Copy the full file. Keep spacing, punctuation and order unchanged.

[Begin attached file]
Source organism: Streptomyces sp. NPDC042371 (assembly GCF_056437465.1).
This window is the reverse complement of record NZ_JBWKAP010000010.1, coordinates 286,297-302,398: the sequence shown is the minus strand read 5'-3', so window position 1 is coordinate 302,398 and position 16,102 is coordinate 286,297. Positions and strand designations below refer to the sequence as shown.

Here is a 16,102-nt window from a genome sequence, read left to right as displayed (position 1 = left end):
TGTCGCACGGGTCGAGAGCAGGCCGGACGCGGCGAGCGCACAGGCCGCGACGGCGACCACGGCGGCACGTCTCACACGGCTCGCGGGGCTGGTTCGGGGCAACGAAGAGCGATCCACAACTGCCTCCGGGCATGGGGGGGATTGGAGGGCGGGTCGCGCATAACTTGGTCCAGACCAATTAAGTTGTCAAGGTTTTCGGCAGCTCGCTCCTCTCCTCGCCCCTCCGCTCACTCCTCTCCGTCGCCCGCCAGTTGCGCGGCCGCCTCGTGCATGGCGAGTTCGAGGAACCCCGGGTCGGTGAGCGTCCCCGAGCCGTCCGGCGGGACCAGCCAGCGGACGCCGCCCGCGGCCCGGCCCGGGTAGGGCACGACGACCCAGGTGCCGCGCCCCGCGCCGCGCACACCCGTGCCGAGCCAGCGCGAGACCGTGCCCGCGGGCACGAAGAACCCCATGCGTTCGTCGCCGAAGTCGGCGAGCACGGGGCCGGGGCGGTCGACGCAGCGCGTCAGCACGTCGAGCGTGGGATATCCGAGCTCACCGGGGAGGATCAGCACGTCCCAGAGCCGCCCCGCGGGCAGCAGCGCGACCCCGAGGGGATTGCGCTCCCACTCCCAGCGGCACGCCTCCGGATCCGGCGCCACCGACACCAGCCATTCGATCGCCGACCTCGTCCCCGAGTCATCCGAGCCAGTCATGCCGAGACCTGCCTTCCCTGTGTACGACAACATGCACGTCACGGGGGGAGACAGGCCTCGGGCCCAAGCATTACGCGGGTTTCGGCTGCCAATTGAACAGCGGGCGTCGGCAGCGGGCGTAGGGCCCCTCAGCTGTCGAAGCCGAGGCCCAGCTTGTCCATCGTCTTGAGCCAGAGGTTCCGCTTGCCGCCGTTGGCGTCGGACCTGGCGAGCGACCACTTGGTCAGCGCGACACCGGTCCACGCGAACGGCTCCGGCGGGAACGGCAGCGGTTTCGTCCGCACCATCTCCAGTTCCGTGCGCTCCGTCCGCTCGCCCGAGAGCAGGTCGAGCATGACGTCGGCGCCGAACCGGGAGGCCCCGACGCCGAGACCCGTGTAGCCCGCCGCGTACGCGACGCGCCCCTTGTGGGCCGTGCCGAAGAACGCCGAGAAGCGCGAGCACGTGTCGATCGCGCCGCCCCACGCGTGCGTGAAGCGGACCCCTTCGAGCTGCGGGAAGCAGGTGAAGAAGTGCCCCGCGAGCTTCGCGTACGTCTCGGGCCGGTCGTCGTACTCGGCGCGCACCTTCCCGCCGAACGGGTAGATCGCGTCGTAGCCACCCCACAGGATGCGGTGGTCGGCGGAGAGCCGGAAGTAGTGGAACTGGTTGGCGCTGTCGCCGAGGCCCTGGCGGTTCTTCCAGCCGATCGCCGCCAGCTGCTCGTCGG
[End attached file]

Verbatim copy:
Source organism: Streptomyces sp. NPDC042371 (assembly GCF_056437465.1).
This window is the reverse complement of record NZ_JBWKAP010000010.1, coordinates 286,297-302,398: the sequence shown is the minus strand read 5'-3', so window position 1 is coordinate 302,398 and position 16,102 is coordinate 286,297. Positions and strand designations below refer to the sequence as shown.

Here is a 16,102-nt window from a genome sequence, read left to right as displayed (position 1 = left end):
TGTCGCACGGGTCGAGAGCAGGCCGGACGCGGCGAGCGCACAGGCCGCGACGGCGACCACGGCGGCACGTCTCACACGGCTCGCGGGGCTGGTTCGGGGCAACGAAGAGCGATCCACAACTGCCTCCGGGCATGGGGGGGATTGGAGGGCGGGTCGCGCATAACTTGGTCCAGACCAATTAAGTTGTCAAGGTTTTCGGCAGCTCGCTCCTCTCCTCGCCCCTCCGCTCACTCCTCTCCGTCGCCCGCCAGTTGCGCGGCCGCCTCGTGCATGGCGAGTTCGAGGAACCCCGGGTCGGTGAGCGTCCCCGAGCCGTCCGGCGGGACCAGCCAGCGGACGCCGCCCGCGGCCCGGCCCGGGTAGGGCACGACGACCCAGGTGCCGCGCCCCGCGCCGCGCACACCCGTGCCGAGCCAGCGCGAGACCGTGCCCGCGGGCACGAAGAACCCCATGCGTTCGTCGCCGAAGTCGGCGAGCACGGGGCCGGGGCGGTCGACGCAGCGCGTCAGCACGTCGAGCGTGGGATATCCGAGCTCACCGGGGAGGATCAGCACGTCCCAGAGCCGCCCCGCGGGCAGCAGCGCGACCCCGAGGGGATTGCGCTCCCACTCCCAGCGGCACGCCTCCGGATCCGGCGCCACCGACACCAGCCATTCGATCGCCGACCTCGTCCCCGAGTCATCCGAGCCAGTCATGCCGAGACCTGCCTTCCCTGTGTACGACAACATGCACGTCACGGGGGGAGACAGGCCTCGGGCCCAAGCATTACGCGGGTTTCGGCTGCCAATTGAACAGCGGGCGTCGGCAGCGGGCGTAGGGCCCCTCAGCTGTCGAAGCCGAGGCCCAGCTTGTCCATCGTCTTGAGCCAGAGGTTCCGCTTGCCGCCGTTGGCGTCGGACCTGGCGAGCGACCACTTGGTCAGCGCGACACCGGTCCACGCGAACGGCTCCGGCGGGAACGGCAGCGGTTTCGTCCGCACCATCTCCAGTTCCGTGCGCTCCGTCCGCTCGCCCGAGAGCAGGTCGAGCATGACGTCGGCGCCGAACCGGGAGGCCCCGACGCCGAGACCCGTGTAGCCCGCCGCGTACGCGACGCGCCCCTTGTGGGCCGTGCCGAAGAACGCCGAGAAGCGCGAGCACGTGTCGATCGCGCCGCCCCACGCGTGCGTGAAGCGGACCCCTTCGAGCTGCGGGAAGCAGGTGAAGAAGTGCCCCGCGAGCTTCGCGTACGTCTCGGGCCGGTCGTCGTACTCGGCGCGCACCTTCCCGCCGAACGGGTAGATCGCGTCGTAGCCACCCCACAGGATGCGGTGGTCGGCGGAGAGCCGGAAGTAGTGGAACTGGTTGGCGCTGTCGCCGAGGCCCTGGCGGTTCTTCCAGCCGATCGCCGCCAGCTGCTCGTCGG